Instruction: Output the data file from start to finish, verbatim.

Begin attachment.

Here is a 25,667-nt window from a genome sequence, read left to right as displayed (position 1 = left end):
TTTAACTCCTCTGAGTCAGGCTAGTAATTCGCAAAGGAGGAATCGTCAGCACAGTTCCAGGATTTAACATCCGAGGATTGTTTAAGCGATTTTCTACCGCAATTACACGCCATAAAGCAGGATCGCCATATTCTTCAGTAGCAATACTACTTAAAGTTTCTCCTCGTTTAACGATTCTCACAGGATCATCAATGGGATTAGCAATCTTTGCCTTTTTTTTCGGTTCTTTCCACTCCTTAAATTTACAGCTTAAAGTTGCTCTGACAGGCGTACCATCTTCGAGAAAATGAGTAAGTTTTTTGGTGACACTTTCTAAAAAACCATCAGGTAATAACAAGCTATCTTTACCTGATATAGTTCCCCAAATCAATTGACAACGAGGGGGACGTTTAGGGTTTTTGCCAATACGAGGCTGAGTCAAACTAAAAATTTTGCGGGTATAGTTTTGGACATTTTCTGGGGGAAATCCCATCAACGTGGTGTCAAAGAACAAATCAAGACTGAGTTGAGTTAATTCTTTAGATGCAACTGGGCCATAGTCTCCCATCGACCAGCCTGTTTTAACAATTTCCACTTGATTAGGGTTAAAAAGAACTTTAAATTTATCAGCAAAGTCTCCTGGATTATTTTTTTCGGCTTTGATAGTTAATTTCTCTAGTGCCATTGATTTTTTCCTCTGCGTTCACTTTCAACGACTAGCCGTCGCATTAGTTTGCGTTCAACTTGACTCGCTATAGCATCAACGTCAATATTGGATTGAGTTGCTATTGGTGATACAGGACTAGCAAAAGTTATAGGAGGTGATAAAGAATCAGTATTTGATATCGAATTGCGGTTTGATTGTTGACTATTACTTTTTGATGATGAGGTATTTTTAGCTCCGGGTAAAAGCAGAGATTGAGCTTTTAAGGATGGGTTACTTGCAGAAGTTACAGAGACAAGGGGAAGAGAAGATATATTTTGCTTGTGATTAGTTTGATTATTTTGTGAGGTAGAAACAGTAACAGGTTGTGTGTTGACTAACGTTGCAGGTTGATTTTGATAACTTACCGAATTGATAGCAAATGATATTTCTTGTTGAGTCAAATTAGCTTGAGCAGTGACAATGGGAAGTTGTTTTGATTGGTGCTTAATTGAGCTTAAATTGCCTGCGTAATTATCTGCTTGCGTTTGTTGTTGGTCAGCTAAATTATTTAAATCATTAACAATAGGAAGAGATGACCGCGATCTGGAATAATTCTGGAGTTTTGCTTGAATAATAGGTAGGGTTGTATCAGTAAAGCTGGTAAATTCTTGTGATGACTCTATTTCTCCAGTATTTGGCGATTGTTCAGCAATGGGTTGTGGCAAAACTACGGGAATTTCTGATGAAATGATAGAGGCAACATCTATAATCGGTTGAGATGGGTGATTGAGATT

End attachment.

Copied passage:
Here is a 25,667-nt window from a genome sequence, read left to right as displayed (position 1 = left end):
TTTAACTCCTCTGAGTCAGGCTAGTAATTCGCAAAGGAGGAATCGTCAGCACAGTTCCAGGATTTAACATCCGAGGATTGTTTAAGCGATTTTCTACCGCAATTACACGCCATAAAGCAGGATCGCCATATTCTTCAGTAGCAATACTACTTAAAGTTTCTCCTCGTTTAACGATTCTCACAGGATCATCAATGGGATTAGCAATCTTTGCCTTTTTTTTCGGTTCTTTCCACTCCTTAAATTTACAGCTTAAAGTTGCTCTGACAGGCGTACCATCTTCGAGAAAATGAGTAAGTTTTTTGGTGACACTTTCTAAAAAACCATCAGGTAATAACAAGCTATCTTTACCTGATATAGTTCCCCAAATCAATTGACAACGAGGGGGACGTTTAGGGTTTTTGCCAATACGAGGCTGAGTCAAACTAAAAATTTTGCGGGTATAGTTTTGGACATTTTCTGGGGGAAATCCCATCAACGTGGTGTCAAAGAACAAATCAAGACTGAGTTGAGTTAATTCTTTAGATGCAACTGGGCCATAGTCTCCCATCGACCAGCCTGTTTTAACAATTTCCACTTGATTAGGGTTAAAAAGAACTTTAAATTTATCAGCAAAGTCTCCTGGATTATTTTTTTCGGCTTTGATAGTTAATTTCTCTAGTGCCATTGATTTTTTCCTCTGCGTTCACTTTCAACGACTAGCCGTCGCATTAGTTTGCGTTCAACTTGACTCGCTATAGCATCAACGTCAATATTGGATTGAGTTGCTATTGGTGATACAGGACTAGCAAAAGTTATAGGAGGTGATAAAGAATCAGTATTTGATATCGAATTGCGGTTTGATTGTTGACTATTACTTTTTGATGATGAGGTATTTTTAGCTCCGGGTAAAAGCAGAGATTGAGCTTTTAAGGATGGGTTACTTGCAGAAGTTACAGAGACAAGGGGAAGAGAAGATATATTTTGCTTGTGATTAGTTTGATTATTTTGTGAGGTAGAAACAGTAACAGGTTGTGTGTTGACTAACGTTGCAGGTTGATTTTGATAACTTACCGAATTGATAGCAAATGATATTTCTTGTTGAGTCAAATTAGCTTGAGCAGTGACAATGGGAAGTTGTTTTGATTGGTGCTTAATTGAGCTTAAATTGCCTGCGTAATTATCTGCTTGCGTTTGTTGTTGGTCAGCTAAATTATTTAAATCATTAACAATAGGAAGAGATGACCGCGATCTGGAATAATTCTGGAGTTTTGCTTGAATAATAGGTAGGGTTGTATCAGTAAAGCTGGTAAATTCTTGTGATGACTCTATTTCTCCAGTATTTGGCGATTGTTCAGCAATGGGTTGTGGCAAAACTACGGGAATTTCTGATGAAATGATAGAGGCAACATCTATAATCGGTTGAGATGGGTGATTGAGATT